After much deliberation, Swain County commissioners voted 3-2 against an $8,800 pay raise for the Department of Social Services director in the face of a severe budget shortfall.
Director Tammy Cagle asked for the raise to be compensated for additional work she must now undertake to create a child support enforcement division for the county. The state shut down regional offices that formerly handled child support enforcement due to its own budget woes.
“It’s going to be a hardship,” said Cagle. “I have to learn the whole program myself because we have never had child support in our office.”
A plan for the program must be in place in 28 counties across the state, including in Swain, Macon, and Cherokee counties, by Jan. 1.
Cagle and County Manager Kevin King agreed that it would be cheaper to do the work in-house rather than contract it out.
The county would eventually have to hire two employees to handle the new division. Each one would have 66 percent of their salaries funded by the federal government, and incentive programs would make it possible to break even on the program, King said.
King also pointed out that it would cost Cherokee County at least $300,000 to hire three workers, and it would cost Swain a minimum of $100,000.
While Cagle argued she cut back about $51,000 from her own department, some commissioners remained unconvinced about approving a pay raise.
Commisssioner David Monteith, who voted against the motion, said tough times sometimes call for sacrifice by employees.
“I mean no disrespect,” said Monteith. “But sometimes you just gotta work harder to get the job done.”
Commisssioner Genevieve Lindsay voted for the pay raise, stating that this was not part of Cagle’s job. “This would be a new job,” sad Lindsay.
Chairman Glenn Jones made a motion to raise Cagle’s salary by $4,400 but no one seconded the motion.
“It’s hard times. This is something extra she’s got to do,” said Jones. “We’ve got to get some kind of compensation for her job.”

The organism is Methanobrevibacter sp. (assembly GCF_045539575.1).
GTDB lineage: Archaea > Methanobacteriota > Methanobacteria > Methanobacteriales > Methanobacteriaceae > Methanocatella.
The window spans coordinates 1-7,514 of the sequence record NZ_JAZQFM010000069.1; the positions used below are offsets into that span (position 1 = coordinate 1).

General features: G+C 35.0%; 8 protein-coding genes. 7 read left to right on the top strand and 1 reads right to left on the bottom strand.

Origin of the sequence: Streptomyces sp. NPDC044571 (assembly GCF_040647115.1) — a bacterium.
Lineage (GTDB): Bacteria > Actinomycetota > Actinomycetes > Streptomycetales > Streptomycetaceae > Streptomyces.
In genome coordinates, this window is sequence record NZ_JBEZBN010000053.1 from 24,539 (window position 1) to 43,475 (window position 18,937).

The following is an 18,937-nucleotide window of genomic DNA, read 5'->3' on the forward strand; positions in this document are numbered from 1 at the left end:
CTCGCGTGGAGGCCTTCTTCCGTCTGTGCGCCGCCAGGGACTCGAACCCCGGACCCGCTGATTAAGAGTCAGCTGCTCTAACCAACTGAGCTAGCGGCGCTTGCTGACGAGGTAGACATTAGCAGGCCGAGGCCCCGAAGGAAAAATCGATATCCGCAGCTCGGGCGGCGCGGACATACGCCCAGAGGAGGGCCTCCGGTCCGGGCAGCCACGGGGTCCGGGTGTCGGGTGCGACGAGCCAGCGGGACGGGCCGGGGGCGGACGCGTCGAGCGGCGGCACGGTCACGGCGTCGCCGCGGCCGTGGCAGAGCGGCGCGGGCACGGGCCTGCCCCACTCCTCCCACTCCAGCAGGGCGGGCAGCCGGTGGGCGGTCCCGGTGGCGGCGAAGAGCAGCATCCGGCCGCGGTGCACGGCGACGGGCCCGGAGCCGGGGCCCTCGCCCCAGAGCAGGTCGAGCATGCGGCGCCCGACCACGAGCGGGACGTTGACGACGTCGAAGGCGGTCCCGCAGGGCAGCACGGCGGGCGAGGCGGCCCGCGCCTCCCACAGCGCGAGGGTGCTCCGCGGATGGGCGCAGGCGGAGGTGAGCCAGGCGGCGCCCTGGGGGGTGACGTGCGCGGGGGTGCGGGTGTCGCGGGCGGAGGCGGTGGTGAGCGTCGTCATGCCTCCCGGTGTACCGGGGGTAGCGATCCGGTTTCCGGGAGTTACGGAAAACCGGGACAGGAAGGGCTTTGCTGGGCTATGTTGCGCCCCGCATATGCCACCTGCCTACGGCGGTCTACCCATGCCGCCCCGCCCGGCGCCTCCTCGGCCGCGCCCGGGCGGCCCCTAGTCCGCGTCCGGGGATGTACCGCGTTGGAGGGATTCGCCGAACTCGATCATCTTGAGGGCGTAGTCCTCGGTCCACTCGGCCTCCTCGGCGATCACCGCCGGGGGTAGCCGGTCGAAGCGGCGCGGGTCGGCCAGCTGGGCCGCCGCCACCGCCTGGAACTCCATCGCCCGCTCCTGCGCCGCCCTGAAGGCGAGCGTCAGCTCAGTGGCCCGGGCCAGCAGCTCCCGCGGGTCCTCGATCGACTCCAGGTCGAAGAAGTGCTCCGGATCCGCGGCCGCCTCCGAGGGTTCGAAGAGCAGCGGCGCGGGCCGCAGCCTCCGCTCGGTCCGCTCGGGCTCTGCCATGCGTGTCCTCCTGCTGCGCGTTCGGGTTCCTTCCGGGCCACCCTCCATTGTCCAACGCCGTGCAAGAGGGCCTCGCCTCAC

Commissioner Steve Moon supported the pay raise, stating Cagle went out of her way to save money for the county, “not like some other departments in the county.”
Whether they were for or against the pay hike, commissioners uniformly commended Cagle on doing a commendable job.
“This lady deserves this, but I cannot justify it when we’ve laid off people,” said Monteith.
It looks like the Department of Social Services in Haywood County won’t be getting a new home after all. Haywood County commissioners decided against purchasing the old Wal-Mart building, which would have housed DSS as well as the health department, in a closed session last week (May 4).
“The commissioners decided that now is not the right time in light of everything else what we’ve had to do as a county in response to the global economic crisis,” said County Manager David Cotton.
County officials were seeking a USDA loan between $10 million and $11 million to fund the purchase and renovations to the building.
Finding a new home for DSS has long been on the county’s to-do list. The department is housed in a decrepit, crumbling old hospital, and is so cramped for space that some closets double as offices.
The old Wal-Mart would have been less expensive than building on a new site.